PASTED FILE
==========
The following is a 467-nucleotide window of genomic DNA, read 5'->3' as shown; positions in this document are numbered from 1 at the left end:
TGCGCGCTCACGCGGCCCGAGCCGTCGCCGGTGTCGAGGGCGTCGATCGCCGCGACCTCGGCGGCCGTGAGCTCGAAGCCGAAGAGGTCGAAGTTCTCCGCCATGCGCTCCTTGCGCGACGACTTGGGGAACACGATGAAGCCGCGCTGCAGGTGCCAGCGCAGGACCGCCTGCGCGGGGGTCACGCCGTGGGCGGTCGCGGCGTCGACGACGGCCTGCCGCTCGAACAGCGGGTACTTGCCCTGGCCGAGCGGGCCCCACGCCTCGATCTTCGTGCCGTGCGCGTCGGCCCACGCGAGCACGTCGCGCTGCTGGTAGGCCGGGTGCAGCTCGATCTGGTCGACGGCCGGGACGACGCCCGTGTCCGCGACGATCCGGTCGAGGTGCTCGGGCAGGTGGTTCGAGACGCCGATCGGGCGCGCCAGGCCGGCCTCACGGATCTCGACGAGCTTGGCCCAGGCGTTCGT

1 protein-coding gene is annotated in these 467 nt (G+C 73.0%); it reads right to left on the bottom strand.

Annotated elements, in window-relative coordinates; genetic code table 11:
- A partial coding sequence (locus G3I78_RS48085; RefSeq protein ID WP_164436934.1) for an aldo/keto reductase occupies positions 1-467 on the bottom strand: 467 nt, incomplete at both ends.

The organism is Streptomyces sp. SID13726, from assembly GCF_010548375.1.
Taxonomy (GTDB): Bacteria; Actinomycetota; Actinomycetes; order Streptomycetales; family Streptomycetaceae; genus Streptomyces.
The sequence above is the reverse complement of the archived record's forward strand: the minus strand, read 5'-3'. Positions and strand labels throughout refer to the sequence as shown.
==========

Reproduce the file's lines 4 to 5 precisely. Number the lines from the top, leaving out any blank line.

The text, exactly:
Annotated elements, in window-relative coordinates; genetic code table 11:
- A partial coding sequence (locus G3I78_RS48085; RefSeq protein ID WP_164436934.1) for an aldo/keto reductase occupies positions 1-467 on the bottom strand: 467 nt, incomplete at both ends.